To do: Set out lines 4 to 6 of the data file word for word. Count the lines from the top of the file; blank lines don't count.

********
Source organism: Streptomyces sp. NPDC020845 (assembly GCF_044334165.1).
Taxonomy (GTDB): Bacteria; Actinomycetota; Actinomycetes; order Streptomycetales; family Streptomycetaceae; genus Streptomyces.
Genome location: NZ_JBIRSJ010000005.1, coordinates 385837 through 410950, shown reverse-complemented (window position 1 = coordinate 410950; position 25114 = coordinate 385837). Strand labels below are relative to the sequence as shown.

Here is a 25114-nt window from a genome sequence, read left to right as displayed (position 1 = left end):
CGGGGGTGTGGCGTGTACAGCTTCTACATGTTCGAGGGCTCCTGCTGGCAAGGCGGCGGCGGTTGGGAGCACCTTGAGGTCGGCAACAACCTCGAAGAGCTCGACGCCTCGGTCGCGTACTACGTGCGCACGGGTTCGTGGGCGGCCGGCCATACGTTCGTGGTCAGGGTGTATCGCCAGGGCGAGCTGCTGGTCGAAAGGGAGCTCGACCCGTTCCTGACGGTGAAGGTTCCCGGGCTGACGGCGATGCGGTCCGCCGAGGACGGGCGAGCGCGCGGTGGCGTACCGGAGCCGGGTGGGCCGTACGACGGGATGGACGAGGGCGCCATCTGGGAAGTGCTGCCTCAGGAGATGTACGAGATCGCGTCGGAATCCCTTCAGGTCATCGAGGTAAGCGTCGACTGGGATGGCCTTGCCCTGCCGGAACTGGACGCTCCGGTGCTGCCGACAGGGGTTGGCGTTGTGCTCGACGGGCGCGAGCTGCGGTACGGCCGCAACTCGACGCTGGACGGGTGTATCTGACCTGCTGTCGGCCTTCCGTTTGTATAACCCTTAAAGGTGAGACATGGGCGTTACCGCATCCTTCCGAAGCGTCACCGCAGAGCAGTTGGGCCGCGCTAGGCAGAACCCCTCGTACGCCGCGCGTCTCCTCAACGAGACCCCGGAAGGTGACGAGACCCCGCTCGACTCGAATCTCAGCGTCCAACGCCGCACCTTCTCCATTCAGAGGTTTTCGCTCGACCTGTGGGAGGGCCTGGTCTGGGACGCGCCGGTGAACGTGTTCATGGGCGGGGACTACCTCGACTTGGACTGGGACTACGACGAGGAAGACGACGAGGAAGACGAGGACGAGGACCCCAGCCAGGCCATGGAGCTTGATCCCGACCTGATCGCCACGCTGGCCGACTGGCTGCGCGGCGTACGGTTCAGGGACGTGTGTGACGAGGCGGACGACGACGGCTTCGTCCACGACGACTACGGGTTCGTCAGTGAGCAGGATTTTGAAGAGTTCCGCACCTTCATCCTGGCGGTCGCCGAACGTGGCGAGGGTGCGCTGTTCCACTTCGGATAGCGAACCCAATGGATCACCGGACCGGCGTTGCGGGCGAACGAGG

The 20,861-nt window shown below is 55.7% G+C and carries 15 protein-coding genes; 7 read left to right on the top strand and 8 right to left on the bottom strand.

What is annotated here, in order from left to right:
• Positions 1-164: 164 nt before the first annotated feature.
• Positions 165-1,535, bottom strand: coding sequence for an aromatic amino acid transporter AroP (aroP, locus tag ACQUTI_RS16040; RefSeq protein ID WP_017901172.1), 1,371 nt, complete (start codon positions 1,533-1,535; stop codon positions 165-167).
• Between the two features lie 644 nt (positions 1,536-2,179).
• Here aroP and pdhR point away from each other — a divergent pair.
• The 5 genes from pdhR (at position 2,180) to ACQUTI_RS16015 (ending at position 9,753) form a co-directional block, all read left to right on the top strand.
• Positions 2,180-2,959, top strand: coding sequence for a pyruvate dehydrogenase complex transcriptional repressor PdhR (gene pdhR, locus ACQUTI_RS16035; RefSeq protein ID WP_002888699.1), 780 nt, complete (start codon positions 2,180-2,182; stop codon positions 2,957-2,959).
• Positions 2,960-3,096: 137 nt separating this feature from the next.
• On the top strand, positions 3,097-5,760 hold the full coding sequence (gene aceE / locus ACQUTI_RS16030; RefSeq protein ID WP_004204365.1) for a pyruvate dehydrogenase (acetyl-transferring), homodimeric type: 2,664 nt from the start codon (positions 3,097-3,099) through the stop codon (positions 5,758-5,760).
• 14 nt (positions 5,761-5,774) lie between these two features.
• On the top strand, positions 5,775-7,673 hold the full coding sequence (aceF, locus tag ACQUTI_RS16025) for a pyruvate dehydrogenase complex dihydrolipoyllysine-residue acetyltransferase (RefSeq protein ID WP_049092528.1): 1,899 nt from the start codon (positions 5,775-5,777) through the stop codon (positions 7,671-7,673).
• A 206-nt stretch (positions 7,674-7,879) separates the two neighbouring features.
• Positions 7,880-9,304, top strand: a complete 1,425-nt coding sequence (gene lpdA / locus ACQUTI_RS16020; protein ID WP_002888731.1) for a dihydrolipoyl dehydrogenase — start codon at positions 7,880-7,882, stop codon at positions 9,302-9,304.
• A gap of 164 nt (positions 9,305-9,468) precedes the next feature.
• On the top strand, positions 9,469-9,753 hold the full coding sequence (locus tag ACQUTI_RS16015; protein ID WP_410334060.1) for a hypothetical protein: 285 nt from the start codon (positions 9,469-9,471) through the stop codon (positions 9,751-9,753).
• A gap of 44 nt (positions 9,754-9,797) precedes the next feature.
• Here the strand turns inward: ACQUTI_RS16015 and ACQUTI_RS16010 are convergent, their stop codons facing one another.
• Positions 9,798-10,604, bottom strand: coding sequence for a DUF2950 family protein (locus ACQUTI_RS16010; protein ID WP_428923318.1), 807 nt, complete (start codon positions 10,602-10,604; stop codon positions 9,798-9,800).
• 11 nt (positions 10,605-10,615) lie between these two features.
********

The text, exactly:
Here is a 25114-nt window from a genome sequence, read left to right as displayed (position 1 = left end):
CGGGGGTGTGGCGTGTACAGCTTCTACATGTTCGAGGGCTCCTGCTGGCAAGGCGGCGGCGGTTGGGAGCACCTTGAGGTCGGCAACAACCTCGAAGAGCTCGACGCCTCGGTCGCGTACTACGTGCGCACGGGTTCGTGGGCGGCCGGCCATACGTTCGTGGTCAGGGTGTATCGCCAGGGCGAGCTGCTGGTCGAAAGGGAGCTCGACCCGTTCCTGACGGTGAAGGTTCCCGGGCTGACGGCGATGCGGTCCGCCGAGGACGGGCGAGCGCGCGGTGGCGTACCGGAGCCGGGTGGGCCGTACGACGGGATGGACGAGGGCGCCATCTGGGAAGTGCTGCCTCAGGAGATGTACGAGATCGCGTCGGAATCCCTTCAGGTCATCGAGGTAAGCGTCGACTGGGATGGCCTTGCCCTGCCGGAACTGGACGCTCCGGTGCTGCCGACAGGGGTTGGCGTTGTGCTCGACGGGCGCGAGCTGCGGTACGGCCGCAACTCGACGCTGGACGGGTGTATCTGACCTGCTGTCGGCCTTCCGTTTGTATAACCCTTAAAGGTGAGACATGGGCGTTACCGCATCCTTCCGAAGCGTCACCGCAGAGCAGTTGGGCCGCGCTAGGCAGAACCCCTCGTACGCCGCGCGTCTCCTCAACGAGACCCCGGAAGGTGACGAGACCCCGCTCGACTCGAATCTCAGCGTCCAACGCCGCACCTTCTCCATTCAGAGGTTTTCGCTCGACCTGTGGGAGGGCCTGGTCTGGGACGCGCCGGTGAACGTGTTCATGGGCGGGGACTACCTCGACTTGGACTGGGACTACGACGAGGAAGACGACGAGGAAGACGAGGACGAGGACCCCAGCCAGGCCATGGAGCTTGATCCCGACCTGATCGCCACGCTGGCCGACTGGCTGCGCGGCGTACGGTTCAGGGACGTGTGTGACGAGGCGGACGACGACGGCTTCGTCCACGACGACTACGGGTTCGTCAGTGAGCAGGATTTTGAAGAGTTCCGCACCTTCATCCTGGCGGTCGCCGAACGTGGCGAGGGTGCGCTGTTCCACTTCGGATAGCGAACCCAATGGATCACCGGACCGGCGTTGCGGGCGAACGAGG

The 20,861-nt window shown below is 55.7% G+C and carries 15 protein-coding genes; 7 read left to right on the top strand and 8 right to left on the bottom strand.